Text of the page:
We need more support from government to help British food brands showcase talents and innovations to the rest of the world

Do you agree that our island nation could lead the way in global food and drink innovation? For cutting-edge innovation, we tend to think of the US – and more specifically, the likes of Silicon Valley. Yet the perfect environment for start-ups and new ideas exists far closer to home. 

We should be proud of what the UK has done already in food and drink creation. Our British ‘can do’ attitude is promoted by rambunctious start-up groups like Bread & Jam, SME resource clubs like Young Foodies, access to relatively easy fundraising platforms, accelerator programmes aplenty and Dragon’s Den-type shows in our sitting rooms. We have state-of-the-art manufacturing capabilities, our consumer base continually demands better from brands and is prepared to try new things, and our market size is big enough to be worth going after but small enough to handle. In short, if you want pioneering technology, go to Silicon Valley – if you want the latest in food and drink innovation, come to the M4 corridor.

But we now need to ramp up these efforts. With trade shows back on, it’s time for us to show our stripes on the world stage. We need more support from government to help British food brands showcase talents and innovations to the rest of the world. With the rapid rise of DTC, q-commerce and the digital age, the playing field between established big brands, SMEs and start-ups is levelling up. If we get behind British brands properly – with meaningful support from grants and loans together with the use of local embassies, promoting young people into entrepreneurship through tailored courses, and more inviting financial starting points – it will ultimately bring more jobs and investment to our shores.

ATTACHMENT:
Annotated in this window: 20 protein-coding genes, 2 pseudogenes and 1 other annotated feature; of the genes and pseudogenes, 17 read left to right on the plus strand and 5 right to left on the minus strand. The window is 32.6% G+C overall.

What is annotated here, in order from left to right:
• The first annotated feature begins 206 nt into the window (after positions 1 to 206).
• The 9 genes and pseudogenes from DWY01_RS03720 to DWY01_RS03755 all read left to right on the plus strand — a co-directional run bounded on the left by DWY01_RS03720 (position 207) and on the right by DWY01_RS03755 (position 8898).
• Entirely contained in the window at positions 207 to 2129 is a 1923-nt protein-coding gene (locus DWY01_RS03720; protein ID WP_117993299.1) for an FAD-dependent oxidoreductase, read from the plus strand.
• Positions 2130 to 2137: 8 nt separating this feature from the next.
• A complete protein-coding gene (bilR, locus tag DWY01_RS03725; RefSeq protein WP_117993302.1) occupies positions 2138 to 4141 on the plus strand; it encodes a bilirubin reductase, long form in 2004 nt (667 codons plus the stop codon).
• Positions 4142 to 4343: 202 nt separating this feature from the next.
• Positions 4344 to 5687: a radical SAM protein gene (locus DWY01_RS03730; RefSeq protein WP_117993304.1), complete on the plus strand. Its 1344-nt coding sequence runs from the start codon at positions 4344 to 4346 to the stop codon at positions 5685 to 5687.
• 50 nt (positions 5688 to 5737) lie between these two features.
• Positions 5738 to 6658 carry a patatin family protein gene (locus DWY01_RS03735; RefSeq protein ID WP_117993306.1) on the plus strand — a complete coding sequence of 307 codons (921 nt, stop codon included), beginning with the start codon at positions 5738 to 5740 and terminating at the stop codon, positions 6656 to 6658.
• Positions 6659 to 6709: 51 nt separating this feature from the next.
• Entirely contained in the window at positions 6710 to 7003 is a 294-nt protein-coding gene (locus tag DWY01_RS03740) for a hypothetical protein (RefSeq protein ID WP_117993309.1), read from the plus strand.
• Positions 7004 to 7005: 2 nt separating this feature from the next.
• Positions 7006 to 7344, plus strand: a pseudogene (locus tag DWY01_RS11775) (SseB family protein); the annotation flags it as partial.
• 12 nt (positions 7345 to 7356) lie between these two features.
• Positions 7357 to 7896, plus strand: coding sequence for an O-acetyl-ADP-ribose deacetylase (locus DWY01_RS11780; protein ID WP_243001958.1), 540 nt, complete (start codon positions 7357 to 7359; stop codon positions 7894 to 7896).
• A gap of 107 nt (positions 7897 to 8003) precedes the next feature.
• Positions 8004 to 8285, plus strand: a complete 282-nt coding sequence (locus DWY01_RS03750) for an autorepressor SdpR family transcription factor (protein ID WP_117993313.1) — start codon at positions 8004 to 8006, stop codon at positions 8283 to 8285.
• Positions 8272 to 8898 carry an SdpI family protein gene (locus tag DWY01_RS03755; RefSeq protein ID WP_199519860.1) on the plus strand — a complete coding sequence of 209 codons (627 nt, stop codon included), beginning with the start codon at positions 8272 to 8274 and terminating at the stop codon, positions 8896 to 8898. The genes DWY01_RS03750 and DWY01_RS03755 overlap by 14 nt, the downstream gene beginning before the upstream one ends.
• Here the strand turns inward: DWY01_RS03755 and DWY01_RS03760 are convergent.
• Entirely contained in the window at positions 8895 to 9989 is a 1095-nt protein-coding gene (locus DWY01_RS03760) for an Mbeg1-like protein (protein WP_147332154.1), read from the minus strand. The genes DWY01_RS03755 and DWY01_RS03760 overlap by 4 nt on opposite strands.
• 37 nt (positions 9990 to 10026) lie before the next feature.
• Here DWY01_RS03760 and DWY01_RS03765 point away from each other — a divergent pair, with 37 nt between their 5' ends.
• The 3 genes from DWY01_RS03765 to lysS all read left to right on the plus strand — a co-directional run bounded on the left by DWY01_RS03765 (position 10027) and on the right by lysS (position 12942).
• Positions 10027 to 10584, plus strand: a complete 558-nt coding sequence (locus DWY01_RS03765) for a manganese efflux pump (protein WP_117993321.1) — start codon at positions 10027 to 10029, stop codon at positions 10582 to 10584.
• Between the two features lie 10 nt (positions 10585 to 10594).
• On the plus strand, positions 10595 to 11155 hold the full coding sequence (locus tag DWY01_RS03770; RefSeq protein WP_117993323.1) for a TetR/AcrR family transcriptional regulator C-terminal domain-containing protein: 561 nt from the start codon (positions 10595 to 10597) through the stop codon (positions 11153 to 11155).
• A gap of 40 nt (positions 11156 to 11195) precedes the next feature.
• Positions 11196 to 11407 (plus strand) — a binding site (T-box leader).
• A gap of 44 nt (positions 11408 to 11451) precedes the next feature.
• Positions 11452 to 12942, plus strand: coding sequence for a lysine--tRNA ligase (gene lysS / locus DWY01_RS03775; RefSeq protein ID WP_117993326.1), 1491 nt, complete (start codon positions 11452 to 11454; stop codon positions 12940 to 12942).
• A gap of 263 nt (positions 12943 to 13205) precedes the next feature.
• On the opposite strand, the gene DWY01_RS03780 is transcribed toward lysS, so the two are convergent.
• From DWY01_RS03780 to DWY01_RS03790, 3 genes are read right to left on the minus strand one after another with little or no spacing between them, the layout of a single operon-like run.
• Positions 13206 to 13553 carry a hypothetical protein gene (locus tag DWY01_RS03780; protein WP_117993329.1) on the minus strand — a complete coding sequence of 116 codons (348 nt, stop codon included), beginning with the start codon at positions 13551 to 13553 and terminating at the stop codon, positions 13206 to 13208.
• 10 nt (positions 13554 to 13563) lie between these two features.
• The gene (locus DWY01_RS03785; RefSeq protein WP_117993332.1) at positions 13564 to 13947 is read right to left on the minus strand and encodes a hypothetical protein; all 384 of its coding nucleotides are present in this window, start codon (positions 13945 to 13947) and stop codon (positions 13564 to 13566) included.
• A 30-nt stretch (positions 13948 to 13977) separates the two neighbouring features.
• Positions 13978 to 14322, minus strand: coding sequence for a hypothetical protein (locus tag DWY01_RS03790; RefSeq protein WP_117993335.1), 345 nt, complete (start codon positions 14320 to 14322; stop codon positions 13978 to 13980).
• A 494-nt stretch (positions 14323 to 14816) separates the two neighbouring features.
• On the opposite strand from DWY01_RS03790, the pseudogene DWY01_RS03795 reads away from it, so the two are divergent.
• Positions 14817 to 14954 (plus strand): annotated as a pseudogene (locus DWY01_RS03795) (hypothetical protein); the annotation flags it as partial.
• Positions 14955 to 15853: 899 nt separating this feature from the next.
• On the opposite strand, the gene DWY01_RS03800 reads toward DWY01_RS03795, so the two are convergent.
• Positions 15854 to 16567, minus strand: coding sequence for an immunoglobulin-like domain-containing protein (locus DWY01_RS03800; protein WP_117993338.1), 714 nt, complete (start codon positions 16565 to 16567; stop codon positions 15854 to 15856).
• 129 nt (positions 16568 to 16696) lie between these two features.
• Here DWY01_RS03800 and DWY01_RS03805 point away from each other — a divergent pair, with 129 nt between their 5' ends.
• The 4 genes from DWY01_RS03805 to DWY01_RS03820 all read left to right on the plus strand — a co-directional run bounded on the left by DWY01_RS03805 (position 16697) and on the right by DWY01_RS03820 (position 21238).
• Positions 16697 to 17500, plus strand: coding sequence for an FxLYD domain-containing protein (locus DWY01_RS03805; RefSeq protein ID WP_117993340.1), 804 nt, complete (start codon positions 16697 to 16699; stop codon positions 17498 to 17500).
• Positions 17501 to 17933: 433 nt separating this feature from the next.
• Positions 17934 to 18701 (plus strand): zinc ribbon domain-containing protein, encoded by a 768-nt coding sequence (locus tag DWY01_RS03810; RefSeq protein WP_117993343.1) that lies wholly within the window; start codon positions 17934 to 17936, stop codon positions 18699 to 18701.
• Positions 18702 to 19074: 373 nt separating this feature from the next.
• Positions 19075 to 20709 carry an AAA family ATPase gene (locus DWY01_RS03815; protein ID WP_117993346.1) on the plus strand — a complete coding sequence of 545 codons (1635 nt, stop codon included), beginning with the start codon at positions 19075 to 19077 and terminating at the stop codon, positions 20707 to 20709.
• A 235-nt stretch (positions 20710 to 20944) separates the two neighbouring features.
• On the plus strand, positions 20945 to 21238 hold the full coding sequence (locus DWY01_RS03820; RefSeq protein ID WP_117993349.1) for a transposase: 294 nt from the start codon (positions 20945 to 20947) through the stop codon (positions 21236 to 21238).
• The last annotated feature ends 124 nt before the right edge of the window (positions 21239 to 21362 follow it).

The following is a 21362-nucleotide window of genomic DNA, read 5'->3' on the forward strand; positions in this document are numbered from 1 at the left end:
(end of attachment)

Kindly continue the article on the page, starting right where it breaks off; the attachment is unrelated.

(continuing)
Look at the impact that brands such as Fever-Tree, Ella’s Kitchen and Innocent Drinks have already had, with many more following in their footsteps including Candy Kittens, Fuel10K and Deliciously Ella.

Some of the most ingenious innovations in food products I’ve been tracking recently include the exponential rise of plant-based substitutes, keto/paleo diets, sugar substitutes with products like monk fruit, the use of CBD, protein-boosted products and low & no-alcohol drinks. And of course, brands with a conscience are on the rise, evidenced by the B Corp movement, the reduced use of single-use plastic and shift to alternatives, sustainability becoming front and centre of strategies and even the gender and origin of exec teams being declared on packaging – all important steps for this new wave of brands.

There’s never been a more exciting time to work in food – and our government should support Britain to set these new standards for others to follow.